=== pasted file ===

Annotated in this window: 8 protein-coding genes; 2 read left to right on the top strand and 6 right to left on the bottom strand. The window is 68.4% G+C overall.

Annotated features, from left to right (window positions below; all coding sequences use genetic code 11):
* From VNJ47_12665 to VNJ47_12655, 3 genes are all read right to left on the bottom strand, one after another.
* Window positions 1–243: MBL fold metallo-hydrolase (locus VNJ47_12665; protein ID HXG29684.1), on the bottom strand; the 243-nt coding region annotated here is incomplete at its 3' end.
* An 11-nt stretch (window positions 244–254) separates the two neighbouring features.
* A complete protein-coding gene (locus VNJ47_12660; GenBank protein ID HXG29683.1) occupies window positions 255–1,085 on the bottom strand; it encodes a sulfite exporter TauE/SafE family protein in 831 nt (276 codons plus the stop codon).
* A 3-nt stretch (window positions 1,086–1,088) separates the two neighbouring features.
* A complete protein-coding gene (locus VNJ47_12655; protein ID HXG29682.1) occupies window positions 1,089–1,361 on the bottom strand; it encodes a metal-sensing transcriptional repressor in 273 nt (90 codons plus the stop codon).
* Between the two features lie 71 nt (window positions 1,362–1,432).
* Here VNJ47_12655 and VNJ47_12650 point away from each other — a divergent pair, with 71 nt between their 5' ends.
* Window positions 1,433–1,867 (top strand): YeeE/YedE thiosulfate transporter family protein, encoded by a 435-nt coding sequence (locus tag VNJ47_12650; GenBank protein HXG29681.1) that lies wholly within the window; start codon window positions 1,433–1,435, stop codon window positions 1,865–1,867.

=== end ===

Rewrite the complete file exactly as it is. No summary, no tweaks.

Annotated in this window: 8 protein-coding genes; 2 read left to right on the top strand and 6 right to left on the bottom strand. The window is 68.4% G+C overall.

Annotated features, from left to right (window positions below; all coding sequences use genetic code 11):
* From VNJ47_12665 to VNJ47_12655, 3 genes are all read right to left on the bottom strand, one after another.
* Window positions 1–243: MBL fold metallo-hydrolase (locus VNJ47_12665; protein ID HXG29684.1), on the bottom strand; the 243-nt coding region annotated here is incomplete at its 3' end.
* An 11-nt stretch (window positions 244–254) separates the two neighbouring features.
* A complete protein-coding gene (locus VNJ47_12660; GenBank protein ID HXG29683.1) occupies window positions 255–1,085 on the bottom strand; it encodes a sulfite exporter TauE/SafE family protein in 831 nt (276 codons plus the stop codon).
* A 3-nt stretch (window positions 1,086–1,088) separates the two neighbouring features.
* A complete protein-coding gene (locus VNJ47_12655; protein ID HXG29682.1) occupies window positions 1,089–1,361 on the bottom strand; it encodes a metal-sensing transcriptional repressor in 273 nt (90 codons plus the stop codon).
* Between the two features lie 71 nt (window positions 1,362–1,432).
* Here VNJ47_12655 and VNJ47_12650 point away from each other — a divergent pair, with 71 nt between their 5' ends.
* Window positions 1,433–1,867 (top strand): YeeE/YedE thiosulfate transporter family protein, encoded by a 435-nt coding sequence (locus tag VNJ47_12650; GenBank protein HXG29681.1) that lies wholly within the window; start codon window positions 1,433–1,435, stop codon window positions 1,865–1,867.